...three top executives were also charged with bribery in relation to the McGill University Health Centre. Former CEO Pierre Duhaime, along with McGill officials, pleaded guilty in the case.
A company that tries to rob people in faraway lands might just do the same back here at home. In other words, those people who comfort themselves by saying “Sure, they're ripping off other people, but that doesn't cost us any money” had better actually check the facts, because from a rotten tree comes nothing but rotten fruit, and we have paid the price here in Canada for that corruption, as evidenced by the guilty plea of the company's former CEO. This is not a junior intern who stole a candy bar; this is the top official in the entire company.
Again, Global News stated that:
Quebec prosecutors are working with the RCMP on the possibility of new criminal charges against SNC-Lavalin tied to a contract to refurbish Montreal’s Jacques Cartier Bridge, court documents show.
Here we have it again: more corruption involving major Canadian infrastructure projects. Of course, the state of our dilapidated bridges in many parts of this country is well known. In Montreal, it is especially the case, and when the people of Quebec and Montreal suffer the consequences when corruption by companies like this descends upon major projects that affect their daily commute demonstrates that corruption does not come without a cost.
Global News continued:
In court documents, the RCMP lays out a bribery scheme involving a $127-million Jacques Cartier Bridge contract in the early 2000s. Former federal official Michel Fournier pleaded guilty in 2017 to accepting more than $2.3 million in payments from SNC-Lavalin in connection with the project.
Again, we see that this corruption does not have borders, that we are not immune from the effects of a company that decides it is going to buy its way to public contracts rather than earn those contracts on merit.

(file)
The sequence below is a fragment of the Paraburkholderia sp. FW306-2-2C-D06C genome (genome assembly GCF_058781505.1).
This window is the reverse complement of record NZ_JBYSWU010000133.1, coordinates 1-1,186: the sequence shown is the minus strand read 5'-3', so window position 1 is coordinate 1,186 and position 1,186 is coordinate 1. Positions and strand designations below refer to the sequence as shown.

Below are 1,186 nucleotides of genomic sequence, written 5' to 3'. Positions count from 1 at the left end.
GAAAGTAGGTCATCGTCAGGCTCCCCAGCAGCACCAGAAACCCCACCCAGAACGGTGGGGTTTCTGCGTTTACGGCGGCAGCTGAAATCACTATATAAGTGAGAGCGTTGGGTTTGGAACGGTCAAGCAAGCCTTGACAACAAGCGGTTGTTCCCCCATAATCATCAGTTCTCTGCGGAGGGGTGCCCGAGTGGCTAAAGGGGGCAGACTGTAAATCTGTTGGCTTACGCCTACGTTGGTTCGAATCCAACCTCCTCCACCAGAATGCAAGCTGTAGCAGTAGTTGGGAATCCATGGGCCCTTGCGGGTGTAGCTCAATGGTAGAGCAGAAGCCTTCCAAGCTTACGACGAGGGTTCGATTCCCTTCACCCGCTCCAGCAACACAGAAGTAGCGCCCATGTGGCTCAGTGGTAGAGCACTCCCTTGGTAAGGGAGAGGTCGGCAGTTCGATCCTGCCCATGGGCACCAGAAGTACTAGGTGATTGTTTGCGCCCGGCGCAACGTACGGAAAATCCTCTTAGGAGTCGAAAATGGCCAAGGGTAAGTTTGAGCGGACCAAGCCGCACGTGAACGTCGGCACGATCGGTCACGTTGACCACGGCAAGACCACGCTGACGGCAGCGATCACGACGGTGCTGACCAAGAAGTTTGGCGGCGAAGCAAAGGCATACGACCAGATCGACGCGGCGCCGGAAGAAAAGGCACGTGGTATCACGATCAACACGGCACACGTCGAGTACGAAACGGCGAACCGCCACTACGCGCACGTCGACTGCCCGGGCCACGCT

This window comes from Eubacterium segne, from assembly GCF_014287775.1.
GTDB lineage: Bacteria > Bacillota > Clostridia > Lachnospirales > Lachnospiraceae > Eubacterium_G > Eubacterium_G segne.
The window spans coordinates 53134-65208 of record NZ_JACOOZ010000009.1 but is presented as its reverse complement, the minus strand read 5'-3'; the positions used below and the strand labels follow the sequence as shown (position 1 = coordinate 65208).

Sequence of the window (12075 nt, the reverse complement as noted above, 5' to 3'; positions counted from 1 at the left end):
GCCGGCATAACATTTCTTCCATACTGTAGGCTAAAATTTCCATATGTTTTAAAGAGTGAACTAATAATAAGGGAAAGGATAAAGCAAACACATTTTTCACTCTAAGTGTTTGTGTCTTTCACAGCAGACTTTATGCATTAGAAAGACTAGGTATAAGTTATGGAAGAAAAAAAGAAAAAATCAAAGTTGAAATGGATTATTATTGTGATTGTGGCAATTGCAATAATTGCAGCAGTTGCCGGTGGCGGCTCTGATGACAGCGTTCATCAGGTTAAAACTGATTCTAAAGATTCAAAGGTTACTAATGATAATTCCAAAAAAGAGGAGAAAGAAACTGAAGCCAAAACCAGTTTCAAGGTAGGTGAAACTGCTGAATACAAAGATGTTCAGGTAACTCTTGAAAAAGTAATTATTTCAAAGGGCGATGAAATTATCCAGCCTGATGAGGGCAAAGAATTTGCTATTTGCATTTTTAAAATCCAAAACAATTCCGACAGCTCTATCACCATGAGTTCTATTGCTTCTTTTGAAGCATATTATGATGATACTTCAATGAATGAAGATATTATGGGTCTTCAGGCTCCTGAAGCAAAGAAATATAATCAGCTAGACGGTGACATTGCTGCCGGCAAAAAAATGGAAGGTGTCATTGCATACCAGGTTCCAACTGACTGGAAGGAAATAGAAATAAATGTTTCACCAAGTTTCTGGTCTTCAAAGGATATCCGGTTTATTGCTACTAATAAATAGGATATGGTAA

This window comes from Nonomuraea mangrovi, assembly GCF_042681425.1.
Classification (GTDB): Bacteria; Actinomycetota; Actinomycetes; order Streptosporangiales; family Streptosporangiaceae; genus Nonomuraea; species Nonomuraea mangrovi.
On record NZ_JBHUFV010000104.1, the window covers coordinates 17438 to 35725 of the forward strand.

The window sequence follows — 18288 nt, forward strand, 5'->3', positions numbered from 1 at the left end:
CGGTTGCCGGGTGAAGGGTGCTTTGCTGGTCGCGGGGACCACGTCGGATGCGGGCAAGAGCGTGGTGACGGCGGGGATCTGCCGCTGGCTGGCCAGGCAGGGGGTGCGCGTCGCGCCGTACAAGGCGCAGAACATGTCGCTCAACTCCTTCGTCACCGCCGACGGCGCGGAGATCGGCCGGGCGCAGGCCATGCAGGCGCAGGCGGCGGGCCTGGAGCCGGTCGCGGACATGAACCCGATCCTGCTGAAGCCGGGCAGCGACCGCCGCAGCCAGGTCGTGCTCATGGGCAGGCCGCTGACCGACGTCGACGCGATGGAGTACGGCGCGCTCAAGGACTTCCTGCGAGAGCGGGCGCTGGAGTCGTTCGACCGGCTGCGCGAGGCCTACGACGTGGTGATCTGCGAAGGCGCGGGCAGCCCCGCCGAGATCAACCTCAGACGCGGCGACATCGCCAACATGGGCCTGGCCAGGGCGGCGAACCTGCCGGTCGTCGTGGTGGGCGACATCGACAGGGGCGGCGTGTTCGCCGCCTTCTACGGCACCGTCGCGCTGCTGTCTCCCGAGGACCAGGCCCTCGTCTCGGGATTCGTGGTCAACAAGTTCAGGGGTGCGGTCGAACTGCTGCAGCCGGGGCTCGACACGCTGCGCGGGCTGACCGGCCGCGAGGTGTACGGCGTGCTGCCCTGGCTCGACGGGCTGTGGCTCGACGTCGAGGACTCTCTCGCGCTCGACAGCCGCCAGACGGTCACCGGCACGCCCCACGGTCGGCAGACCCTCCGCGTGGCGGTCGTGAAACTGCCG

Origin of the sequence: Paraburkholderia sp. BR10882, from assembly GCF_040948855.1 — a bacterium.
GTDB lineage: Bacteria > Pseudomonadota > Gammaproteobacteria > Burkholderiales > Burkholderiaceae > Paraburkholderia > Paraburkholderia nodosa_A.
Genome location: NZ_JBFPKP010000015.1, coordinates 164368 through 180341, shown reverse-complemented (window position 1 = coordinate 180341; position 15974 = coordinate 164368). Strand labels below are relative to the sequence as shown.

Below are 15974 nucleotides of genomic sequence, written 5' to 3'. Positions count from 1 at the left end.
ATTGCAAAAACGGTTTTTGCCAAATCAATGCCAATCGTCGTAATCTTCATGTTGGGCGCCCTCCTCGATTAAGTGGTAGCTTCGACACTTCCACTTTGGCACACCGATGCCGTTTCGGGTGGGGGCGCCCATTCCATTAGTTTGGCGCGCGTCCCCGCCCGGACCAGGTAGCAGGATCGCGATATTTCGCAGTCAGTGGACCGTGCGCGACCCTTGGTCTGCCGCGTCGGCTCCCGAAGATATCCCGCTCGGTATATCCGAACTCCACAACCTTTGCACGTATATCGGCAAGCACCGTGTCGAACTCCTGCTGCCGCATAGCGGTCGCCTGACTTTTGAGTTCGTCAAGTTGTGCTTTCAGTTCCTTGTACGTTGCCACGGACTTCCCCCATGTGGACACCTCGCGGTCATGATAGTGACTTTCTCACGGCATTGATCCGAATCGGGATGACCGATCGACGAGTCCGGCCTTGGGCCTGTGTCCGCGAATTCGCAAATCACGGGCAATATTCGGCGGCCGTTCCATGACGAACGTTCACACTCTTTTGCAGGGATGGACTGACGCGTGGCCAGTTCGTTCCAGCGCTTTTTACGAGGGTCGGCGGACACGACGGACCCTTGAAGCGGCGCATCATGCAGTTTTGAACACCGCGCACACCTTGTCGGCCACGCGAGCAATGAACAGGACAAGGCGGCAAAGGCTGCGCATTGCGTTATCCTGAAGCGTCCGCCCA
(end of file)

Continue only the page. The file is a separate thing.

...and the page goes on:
Further, Global News wrote that:
In 2011, an SNC employee whose job was to facilitate travel of SNC employees in and out of Libya was arrested in Mexico and accused of attempting to smuggle Gadhafi’s son and family out of the country. The employee was eventually released from jail and not charged in Canada.
As well, the Global News article stated:
The company was also banned from bidding on projects by the World Bank for 10 years over alleged misconduct during a bridge construction contract in Panama.
Now we are in Panama. We have gone from Libya to Montreal and now to Panama.
The article continues:
During an investigation from CBC and the Globe and Mail, it was alleged there was an internal accounting code for bribes.
Let us remember that I said one of the criteria for getting access to a deferred prosecution agreement is that the alleged corporate criminal had no other track record of corruption, that the alleged incident was an isolated one and that it was completely out of character. All of us agree that the justice system should take that into consideration as a mitigating factor.
Indeed, we all know stories of a youngster who makes a one-time mistake that is completely out of character. The justice system looks at the person and says that this is not who the person is and administers a punishment that allows for the very quick restoration of that person as a member of society.